Kelly Reichardt is perhaps the most indispensable director working in independent American Cinema today, if not American Cinema altogether. Her films are lyrical, modest deconstructions of American mythos, dealing with decisiveness and doubt in times of great difficulty. Her 2006 film, Old Joy is an examination of masculinity and an exploration of responsibility during politically confused times. Her most recent, Meek’s Cutoff, ranks with Jim Jarmusch’s Dead Man as the most meditative of anti-westerns. But between those two films, Reichardt made Wendy and Lucy, perhaps the most lastingly relevant and emotional film of her career. Deconstructing the road drama, suggesting the end of the industrial frontier, but positioning itself primarily as a recession drama, Wendy and Lucy relentlessly inspects selfishness and altruism in difficult times.
Wendy (Michelle Williams) has stopped in Oregon on her way to Ketchikan, Alaska, with only a little over $500, an old Honda Accord, and her dog, Lucy. Wendy sleeps in her car, brushes her teeth in a gas-station restroom, and has probably worn the same blue hoodie and cargo shorts for several days now. Oregon should have just been another in a long line of stops since leaving Indiana, but her car won’t start, and after running out of dog food, she gets caught shoplifting, losing $50 (plus the cost of a bus) and enough hours for Lucy to disappear from where the post she was tied up to. Wendy is living as so many do now, hand-to-mouth, on the edge, with just enough to scrape by as long as nothing goes wrong. But what happens if something does go wrong? That’s the question that drives the plot forward.
What ensues is not just an illustration of economic difficulties, but interactions that ponder our capacity for sympathy in mutually difficult times. The same security guard (Walter Dalton) who wakes her up to kick her off the lot becomes her only friend, the mechanic (Will Patton) gives Wendy a break on price, it’s only the employee who catches Wendy shoplifting who exhibits no sympathy. It’s one of the first things we see Wendy, do, however, and because we never learn much about Wendy—her only connection to the world seems to be through estranged family who dread her asking for money or help—what we make of her tells us a lot about ourselves. It’s easy to condemn her for stealing; as the employee says, “if a person can’t afford dog food, they shouldn’t have a dog.” Maybe so, but why can’t she afford a dog? Her only prospect seems to be a fish cannery, and the security guard works 12 hour shifts because there’s nothing else to do. “The mill closed a long time ago,” he tells Wendy. What should Wendy do? What would you do? Would you walk around a field collecting aluminum cans to scrape together change? She gives them away, possibly because she does not want to wait in line, but maybe she’s showing the compassion that she wants, too. There’s far more going on behind the scenes than is immediately apparent.
These questions are provoked through purely through observation. There is little music in Wendy and Lucy. Instead, Reichardt’s camera follows Wendy up and down sidewalks, staging the most important actions (such as the above-mentioned bottle turn-in) in long takes. It drifts from a bit overhead and looks into the natural beauty of the Pacific Northwest, which provides the glimmer of hope that keeps Wendy despite an otherwise isolated outlook. Reichardt wants us simply to observe and draw our own conclusions; hence the lack of narrative and back-story, hence the lack of superfluous style and diegetic embellishments. The sound comes from the hugely but unpretentiously symbolic freight trains we see at crucial points in the film, from trucks on the road, wind, Wendy’s humming. The type of quiet rural noise that is just too eerie to be as peaceful as it sounds. Reichardt is interested exclusively in the truth.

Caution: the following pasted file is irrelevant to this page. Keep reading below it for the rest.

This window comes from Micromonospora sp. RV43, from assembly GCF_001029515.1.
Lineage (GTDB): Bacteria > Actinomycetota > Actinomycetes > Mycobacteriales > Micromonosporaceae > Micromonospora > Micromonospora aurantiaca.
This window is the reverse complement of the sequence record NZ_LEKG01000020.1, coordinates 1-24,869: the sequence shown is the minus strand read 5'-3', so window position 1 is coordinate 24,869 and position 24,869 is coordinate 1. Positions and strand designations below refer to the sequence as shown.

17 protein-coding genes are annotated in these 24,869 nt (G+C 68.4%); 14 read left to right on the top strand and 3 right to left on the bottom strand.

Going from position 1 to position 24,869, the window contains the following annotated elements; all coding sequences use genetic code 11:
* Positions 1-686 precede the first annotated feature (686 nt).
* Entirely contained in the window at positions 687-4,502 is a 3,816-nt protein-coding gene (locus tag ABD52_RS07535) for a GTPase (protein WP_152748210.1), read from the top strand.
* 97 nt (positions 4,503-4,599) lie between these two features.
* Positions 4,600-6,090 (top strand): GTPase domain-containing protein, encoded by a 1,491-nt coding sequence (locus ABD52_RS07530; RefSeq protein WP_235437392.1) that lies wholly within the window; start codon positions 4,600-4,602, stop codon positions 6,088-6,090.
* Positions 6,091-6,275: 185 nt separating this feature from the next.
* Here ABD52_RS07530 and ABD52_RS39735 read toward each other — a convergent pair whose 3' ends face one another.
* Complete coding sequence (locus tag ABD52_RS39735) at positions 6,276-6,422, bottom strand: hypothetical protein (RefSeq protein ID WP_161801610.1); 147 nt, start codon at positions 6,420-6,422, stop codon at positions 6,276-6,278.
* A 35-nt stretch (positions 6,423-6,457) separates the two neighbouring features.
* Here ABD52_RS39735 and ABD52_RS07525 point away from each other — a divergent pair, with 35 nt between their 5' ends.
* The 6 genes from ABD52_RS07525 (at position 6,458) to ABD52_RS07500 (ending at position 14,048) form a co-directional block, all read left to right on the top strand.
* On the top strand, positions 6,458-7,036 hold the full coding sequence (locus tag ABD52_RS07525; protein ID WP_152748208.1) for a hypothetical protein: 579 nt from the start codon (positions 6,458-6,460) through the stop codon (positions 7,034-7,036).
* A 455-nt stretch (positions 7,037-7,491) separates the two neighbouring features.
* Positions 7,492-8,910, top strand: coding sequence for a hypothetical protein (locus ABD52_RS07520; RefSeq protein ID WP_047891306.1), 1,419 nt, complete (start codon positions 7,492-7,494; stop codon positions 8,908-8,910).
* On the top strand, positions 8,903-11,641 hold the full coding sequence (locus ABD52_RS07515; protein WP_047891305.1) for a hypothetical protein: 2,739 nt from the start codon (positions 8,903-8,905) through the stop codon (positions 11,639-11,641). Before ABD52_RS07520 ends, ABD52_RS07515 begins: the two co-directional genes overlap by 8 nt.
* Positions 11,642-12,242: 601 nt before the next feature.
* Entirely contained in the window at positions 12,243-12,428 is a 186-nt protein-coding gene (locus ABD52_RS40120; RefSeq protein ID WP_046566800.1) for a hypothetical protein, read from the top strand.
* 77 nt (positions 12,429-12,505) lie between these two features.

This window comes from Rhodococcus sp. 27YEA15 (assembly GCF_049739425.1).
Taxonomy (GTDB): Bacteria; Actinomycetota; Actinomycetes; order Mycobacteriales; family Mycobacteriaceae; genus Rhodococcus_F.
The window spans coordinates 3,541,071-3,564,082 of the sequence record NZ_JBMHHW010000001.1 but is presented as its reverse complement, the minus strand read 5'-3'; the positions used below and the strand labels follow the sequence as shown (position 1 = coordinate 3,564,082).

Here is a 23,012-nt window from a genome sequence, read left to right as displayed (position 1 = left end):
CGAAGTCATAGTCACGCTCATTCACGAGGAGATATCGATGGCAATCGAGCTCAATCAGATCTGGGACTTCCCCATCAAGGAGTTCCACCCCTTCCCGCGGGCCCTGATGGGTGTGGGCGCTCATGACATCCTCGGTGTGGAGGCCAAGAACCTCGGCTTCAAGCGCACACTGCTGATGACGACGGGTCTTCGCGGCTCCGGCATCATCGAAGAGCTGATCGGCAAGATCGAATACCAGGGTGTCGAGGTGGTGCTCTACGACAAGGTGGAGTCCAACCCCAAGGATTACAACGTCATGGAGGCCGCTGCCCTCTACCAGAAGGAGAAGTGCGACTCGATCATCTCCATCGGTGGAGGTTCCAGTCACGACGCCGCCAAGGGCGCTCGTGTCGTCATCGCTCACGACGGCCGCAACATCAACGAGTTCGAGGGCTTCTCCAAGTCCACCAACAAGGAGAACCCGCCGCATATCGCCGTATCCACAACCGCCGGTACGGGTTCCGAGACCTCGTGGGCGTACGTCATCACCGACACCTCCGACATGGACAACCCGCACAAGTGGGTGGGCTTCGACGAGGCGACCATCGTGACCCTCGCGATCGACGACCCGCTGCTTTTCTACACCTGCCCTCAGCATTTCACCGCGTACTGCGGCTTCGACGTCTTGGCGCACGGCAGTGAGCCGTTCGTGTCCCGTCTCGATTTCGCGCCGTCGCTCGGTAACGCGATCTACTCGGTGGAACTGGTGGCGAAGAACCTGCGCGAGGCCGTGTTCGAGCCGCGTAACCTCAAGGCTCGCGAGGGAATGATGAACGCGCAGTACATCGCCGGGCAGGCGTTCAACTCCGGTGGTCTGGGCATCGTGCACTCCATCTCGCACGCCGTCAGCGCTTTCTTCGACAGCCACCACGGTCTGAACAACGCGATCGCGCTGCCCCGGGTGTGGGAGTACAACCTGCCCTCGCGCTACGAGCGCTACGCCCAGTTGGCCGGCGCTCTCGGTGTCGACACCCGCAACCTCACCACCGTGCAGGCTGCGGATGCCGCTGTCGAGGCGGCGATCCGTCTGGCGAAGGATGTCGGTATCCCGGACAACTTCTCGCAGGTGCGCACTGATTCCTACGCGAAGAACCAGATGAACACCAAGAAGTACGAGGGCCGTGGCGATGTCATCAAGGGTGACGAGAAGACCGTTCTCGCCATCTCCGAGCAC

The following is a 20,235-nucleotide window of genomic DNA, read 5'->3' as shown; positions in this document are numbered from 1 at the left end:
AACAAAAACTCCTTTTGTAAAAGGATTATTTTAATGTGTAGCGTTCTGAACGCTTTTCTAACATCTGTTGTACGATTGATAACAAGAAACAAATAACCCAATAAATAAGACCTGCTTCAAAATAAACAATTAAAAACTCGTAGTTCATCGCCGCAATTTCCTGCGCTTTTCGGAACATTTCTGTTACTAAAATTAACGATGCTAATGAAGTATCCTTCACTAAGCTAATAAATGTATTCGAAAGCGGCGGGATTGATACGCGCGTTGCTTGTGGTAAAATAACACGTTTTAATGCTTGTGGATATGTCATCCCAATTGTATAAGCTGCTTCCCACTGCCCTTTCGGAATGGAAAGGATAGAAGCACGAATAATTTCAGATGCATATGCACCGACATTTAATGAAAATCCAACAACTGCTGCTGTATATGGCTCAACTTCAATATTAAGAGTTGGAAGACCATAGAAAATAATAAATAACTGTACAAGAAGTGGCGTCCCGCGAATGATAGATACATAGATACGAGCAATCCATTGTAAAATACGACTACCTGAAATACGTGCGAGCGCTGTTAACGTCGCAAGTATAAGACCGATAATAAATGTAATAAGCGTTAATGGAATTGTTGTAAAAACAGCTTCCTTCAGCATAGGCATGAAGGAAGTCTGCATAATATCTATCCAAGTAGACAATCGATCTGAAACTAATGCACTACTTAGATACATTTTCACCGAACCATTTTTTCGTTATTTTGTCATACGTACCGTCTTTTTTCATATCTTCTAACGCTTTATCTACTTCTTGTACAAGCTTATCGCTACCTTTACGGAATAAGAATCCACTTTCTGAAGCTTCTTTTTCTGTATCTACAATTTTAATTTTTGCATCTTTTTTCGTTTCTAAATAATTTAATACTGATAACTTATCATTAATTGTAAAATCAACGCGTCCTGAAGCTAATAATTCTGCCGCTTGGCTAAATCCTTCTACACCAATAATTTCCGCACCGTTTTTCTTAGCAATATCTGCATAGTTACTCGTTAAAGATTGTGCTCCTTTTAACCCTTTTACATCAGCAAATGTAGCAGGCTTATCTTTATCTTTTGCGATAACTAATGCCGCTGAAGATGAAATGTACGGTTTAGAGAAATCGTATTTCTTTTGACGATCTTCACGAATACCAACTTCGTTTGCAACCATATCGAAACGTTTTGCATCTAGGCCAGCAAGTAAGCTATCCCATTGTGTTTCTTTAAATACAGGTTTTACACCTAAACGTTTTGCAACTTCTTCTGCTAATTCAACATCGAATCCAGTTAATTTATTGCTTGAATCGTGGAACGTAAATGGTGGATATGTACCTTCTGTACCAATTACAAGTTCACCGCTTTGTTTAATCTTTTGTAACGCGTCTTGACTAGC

With that established, it’s needless to say that Wendy’s outlook is far from peaceful. There’s no money and no jobs nearby, Alaska is so far away it barely seems possible, and even if she could get there, all she has for sure is blind hope—think of what happened to the Joad Family when they arrived in California in Steinbeck’s Grapes of Wrath. Her road journey is far from the glamour of Hopper’s Easy Rider or Kerouac’s On The Road. This is the road movie where the protagonist can barely even get on the road, let alone thrive on it. She has a frightening encounter with strangers when she is forced to sleep outside, and the group she meets at the beginning has no story for “tell them you know me” but has a great “don’t tell them you know me.” Sleeping in the car is far from comfortable, and a hotel is far from affordable. The days of driving around, magically having enough money for your essentials, and meeting helpful people are gone if they ever even existed.
There are wonderful scenes scattered throughout Wendy and Lucy. Although they would not spoil the the story, describing them here would certainly ruin the impressions they leave. Look for an exchange of money, the phrasing on posters, and wait patiently for the final scene. Despite Reichardt’s hands-off direction, this is a film that is beaming with emotion. That the simple story of a woman looking for her dog is able to tie together so many American myths is evidence of her talent. This is a film that could have been released during the Italian Neorealist movement—it’s not far from Umberto D in plot. Like those films, it did not have the biggest budget, but it has the biggest heart.